Take back these drugs – please

 

Note: This article is a sidebar to this issue's feature story, "Facing the Yuck Factor."

Americans love their medications. Pharmacists fill more than 3 billion prescriptions a year in the United States, and consumers also buy huge quantities of over-the-counter drugs. Many of those pharmaceuticals enter wastewater when people urinate. Others end up there when unused medications are flushed into toilets to dispose of them - a practice that pharmacists recommended for years because it prevents drugs from falling into the wrong hands or confusing elderly patients. Even sending drugs to landfills tends to have much the same result, as buried substances leach into groundwater. 

Now, as evidence of the persistence of endocrine-disrupting chemicals in the environment grows, a number of communities are establishing so-called "take-back programs" to keep unused pharmaceuticals from entering their wastewater systems. It's no easy task, since many prescription drugs are classified as controlled substances that can only be handled by licensed personnel, such as law enforcement officials. 

"The regulations that we've put into place in this country, for good reasons, are now making it really difficult for people to do the right thing," says Brenda Bateman of the Tualatin Valley Water District in Oregon, who has been conducting a study of take-back programs. "We've really set up a barrier about who you can hand unneeded pharmaceuticals to." 

Oregon officials are currently working on a program to collect surplus medications at nursing homes, and many communities around the country have set up periodic events at which members of the public can safely discard drugs they no longer need. But California's San Mateo County has pioneered a permanent drop-off program. Officials there have set up converted mailboxes or book-drop boxes inside about a dozen police stations. Only officers can remove medications dropped in them; then the drugs are transferred to a company that collects and incinerates medical wastes. In its first year of operation, the program has collected about a ton of pharmaceuticals at a disposal cost of about $1.60 a pound.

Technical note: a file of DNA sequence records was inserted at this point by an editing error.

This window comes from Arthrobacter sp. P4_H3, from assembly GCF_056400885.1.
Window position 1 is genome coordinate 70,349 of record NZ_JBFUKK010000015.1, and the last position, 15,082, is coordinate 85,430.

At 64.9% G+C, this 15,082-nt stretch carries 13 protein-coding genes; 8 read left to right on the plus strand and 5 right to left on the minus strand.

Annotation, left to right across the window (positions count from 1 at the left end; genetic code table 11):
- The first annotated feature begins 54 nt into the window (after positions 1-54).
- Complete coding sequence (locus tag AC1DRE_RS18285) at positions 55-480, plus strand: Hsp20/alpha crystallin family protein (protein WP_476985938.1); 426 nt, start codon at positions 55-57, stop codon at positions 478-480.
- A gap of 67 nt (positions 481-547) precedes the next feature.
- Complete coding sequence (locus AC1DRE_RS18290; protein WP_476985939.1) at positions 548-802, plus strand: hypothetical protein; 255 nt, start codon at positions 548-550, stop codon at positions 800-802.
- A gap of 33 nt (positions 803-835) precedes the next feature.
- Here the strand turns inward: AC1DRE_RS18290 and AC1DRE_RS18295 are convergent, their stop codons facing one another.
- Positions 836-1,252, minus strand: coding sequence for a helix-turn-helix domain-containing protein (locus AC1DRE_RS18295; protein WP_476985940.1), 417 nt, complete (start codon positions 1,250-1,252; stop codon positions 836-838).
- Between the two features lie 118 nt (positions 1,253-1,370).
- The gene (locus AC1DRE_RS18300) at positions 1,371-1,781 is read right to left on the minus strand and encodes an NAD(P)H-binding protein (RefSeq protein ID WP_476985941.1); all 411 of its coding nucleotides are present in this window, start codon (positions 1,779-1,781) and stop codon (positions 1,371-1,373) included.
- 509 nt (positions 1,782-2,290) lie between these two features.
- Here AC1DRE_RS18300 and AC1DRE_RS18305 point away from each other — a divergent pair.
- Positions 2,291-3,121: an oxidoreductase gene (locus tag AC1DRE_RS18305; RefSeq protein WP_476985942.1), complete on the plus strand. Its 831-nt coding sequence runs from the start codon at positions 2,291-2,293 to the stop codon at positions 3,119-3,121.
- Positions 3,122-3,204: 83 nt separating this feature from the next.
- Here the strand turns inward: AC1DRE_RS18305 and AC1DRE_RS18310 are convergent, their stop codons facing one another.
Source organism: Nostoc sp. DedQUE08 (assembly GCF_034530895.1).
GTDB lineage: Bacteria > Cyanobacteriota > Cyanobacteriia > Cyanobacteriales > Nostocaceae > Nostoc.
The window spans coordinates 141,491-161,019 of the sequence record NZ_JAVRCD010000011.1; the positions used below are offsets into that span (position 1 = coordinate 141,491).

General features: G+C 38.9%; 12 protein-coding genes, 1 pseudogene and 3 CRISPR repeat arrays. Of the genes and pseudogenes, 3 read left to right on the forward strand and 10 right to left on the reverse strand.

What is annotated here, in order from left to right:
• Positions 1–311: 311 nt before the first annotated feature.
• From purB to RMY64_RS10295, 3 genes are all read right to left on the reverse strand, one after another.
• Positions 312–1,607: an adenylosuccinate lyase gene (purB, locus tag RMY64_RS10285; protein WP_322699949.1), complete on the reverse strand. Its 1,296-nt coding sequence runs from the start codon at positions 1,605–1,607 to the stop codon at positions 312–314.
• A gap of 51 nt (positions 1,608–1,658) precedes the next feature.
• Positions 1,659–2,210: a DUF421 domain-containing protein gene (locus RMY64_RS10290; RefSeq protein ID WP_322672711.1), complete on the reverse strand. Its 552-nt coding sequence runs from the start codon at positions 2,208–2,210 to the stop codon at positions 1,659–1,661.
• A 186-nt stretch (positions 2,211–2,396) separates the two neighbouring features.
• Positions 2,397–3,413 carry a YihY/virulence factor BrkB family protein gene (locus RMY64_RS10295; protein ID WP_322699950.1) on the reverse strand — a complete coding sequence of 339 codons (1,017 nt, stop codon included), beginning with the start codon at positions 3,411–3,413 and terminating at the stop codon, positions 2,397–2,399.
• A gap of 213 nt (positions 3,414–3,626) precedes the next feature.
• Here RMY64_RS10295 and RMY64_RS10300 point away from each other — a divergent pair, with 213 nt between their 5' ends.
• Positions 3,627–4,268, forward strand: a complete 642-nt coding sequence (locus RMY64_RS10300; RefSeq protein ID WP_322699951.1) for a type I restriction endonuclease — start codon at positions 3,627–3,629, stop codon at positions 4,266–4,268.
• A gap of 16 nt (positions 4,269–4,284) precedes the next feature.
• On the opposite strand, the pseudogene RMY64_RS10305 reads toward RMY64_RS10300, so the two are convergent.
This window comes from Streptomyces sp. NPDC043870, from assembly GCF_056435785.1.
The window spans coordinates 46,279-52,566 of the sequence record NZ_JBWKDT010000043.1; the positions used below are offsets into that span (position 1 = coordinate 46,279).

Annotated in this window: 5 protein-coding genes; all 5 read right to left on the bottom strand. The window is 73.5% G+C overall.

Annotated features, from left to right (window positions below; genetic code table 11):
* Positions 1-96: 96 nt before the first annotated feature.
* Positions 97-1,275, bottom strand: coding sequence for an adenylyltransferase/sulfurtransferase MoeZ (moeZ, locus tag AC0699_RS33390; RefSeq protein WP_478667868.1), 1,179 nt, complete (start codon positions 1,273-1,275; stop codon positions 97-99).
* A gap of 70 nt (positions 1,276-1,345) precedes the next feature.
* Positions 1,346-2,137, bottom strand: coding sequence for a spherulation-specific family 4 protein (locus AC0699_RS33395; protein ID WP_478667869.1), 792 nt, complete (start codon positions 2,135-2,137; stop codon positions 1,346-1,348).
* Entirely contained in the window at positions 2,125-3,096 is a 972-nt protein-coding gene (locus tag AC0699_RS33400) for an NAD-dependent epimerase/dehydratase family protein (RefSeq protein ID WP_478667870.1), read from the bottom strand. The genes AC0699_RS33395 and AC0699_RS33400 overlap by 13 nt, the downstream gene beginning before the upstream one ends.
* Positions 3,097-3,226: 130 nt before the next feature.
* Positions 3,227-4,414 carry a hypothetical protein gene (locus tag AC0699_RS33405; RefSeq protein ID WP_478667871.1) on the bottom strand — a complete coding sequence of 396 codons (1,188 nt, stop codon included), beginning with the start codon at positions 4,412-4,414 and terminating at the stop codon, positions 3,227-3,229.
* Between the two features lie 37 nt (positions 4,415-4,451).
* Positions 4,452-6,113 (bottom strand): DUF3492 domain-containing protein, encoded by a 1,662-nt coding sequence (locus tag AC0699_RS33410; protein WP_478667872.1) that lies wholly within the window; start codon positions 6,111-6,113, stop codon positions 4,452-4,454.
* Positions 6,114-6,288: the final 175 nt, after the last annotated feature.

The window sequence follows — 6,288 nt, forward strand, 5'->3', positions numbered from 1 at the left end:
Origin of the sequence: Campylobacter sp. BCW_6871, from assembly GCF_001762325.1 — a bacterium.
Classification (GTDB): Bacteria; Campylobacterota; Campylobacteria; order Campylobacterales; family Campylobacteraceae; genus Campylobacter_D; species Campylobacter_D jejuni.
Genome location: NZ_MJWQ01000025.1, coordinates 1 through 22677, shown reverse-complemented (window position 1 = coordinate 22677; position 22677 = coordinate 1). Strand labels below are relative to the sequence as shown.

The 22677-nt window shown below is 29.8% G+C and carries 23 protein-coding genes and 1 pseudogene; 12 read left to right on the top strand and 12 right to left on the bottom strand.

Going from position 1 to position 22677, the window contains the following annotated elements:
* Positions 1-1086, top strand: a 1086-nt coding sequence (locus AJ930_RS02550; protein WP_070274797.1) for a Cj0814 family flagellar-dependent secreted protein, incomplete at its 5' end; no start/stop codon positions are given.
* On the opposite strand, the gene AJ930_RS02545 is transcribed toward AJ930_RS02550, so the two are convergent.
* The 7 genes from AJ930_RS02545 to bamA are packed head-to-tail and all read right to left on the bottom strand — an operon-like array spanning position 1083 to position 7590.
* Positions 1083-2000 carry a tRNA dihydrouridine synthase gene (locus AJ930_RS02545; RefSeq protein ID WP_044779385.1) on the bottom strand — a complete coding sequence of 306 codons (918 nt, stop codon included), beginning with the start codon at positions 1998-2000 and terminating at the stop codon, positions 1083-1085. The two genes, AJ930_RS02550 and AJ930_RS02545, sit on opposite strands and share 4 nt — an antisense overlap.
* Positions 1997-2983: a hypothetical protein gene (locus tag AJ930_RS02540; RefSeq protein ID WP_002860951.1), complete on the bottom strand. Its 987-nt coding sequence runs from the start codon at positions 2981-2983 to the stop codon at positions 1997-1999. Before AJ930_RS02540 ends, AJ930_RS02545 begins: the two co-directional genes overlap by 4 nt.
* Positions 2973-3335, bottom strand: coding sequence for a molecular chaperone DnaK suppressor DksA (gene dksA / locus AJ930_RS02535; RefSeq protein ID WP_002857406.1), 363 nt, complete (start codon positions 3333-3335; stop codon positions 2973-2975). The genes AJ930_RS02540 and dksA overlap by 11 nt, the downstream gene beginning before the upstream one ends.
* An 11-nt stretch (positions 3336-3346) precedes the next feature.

"A buck sixty to get rid of a pound of hazardous waste," says Bill Chiang, a legislative aide to County Supervisor Adrienne Tissier, who spearheaded the program. "That's pretty good."

High Country News Classifieds
  • COMMUNICATIONS COORDINATOR
    Introduction: Grand Staircase Escalante Partners (GSEP) is a non-profit 501(c)(3) organization with offices located in Kanab and Escalante, Utah. We are committed to the conservation...
  • CARETAKER
    2.0 acre homestead needing year-round caretaker in NE Oregon. Contact [email protected] for details.
  • MEMBERSHIP MANAGER
    For more information visit www. wyofile.com/careers/
  • THRIVING LOCAL HEALTH FOOD STORE FOR SALE
    Turn-key business opportunity. Successful well established business with room to grow. Excellent highway visibility.
  • DEVELOPMENT DIRECTOR
    For more information, visit www.wyofile.com/careers/
  • SONORAN INSTITUTE, CEO
    Chief Executive Officer Tucson, Arizona ABOUT SONORAN INSTITUTE Since 1990, the Sonoran Institute has brought together diverse interests to successfully forge effective and enduring conservation...
  • STAFF ATTORNEY
    STAFF ATTORNEY POSITION OPENING www.westernlaw.org/about-us/clinic-interns-careers The Western Environmental Law Center (WELC) is a high-impact, nonprofit public interest environmental law firm with a 27-year legacy using...
  • PROJECT MANAGER
    Position Summary Join our Team at the New Mexico Land Conservancy! We're seeking a Project Manager who will work to protect land and water across...
  • SEEKING PROPERTY FOR BISON HERD
    Seeking additional properties for a herd of 1,000 AUM minimum. Interested in partnering with landowners looking to engage in commercial and/or conservation bison ranching. Location...
  • DIRECTOR OF PRODUCT AND MARKETING
    High Country News seeks a Director of Product and Marketing to join our senior team during an exciting chapter of innovation and growth. This individual...
  • WILDLIFE HAVEN
    Beautiful acreage with Teton Creek flowing through it. Springs and ponds, lots of trees, moose and deer. Property has barn. Easy access. approx. 33 acres.
  • ARIZONA CONSERVATION CORPS PROGRAM DIRECTOR
    Arizona Conservation Corps is seeking a Program Director in Flagstaff or Tucson
  • COPPER STAIN: ASARCO'S LEGACY IN EL PASO
    Tales from scores of ex-employees unearth the human costs of an economy that runs on copper.
  • EXPERT LAND STEWART
    Available for site conservator, property manager. View resume at http://skills.ojadigital.net.
  • CONSERVATIONIST? IRRIGABLE LAND?
    Stellar seed-saving NGO is available to serious partner. Package must include financial support. Details: http://seeds.ojaidigital.net.
  • CANYONLANDS FIELD INSTITUTE
    Colorado Plateau Natural & Human History Field Seminars. Lodge, river, hiking options. Small groups, guest experts.
  • WESTERN NATIVE SEED
    Specializing in native seeds and seed mixes for western states.
  • CHUCK BURR'S CULTUREQUAKE.COM BLOG
    Change will happen when we see a new way of living. Thinking to save the world.
  • COMING TO TUCSON?
    Popular vacation house, furnished, 2 bed/1 bath, yard, dog-friendly. Lee at [email protected] or 520-791-9246.
  • OJO CALIENTE COMMERCIAL VENTURE
    Outstanding location near the world famous Ojo Caliente Mineral Spring Resort. Classic adobe Mercantile complete w/living quarters, separate 6 unit B&B, metal building and spacious...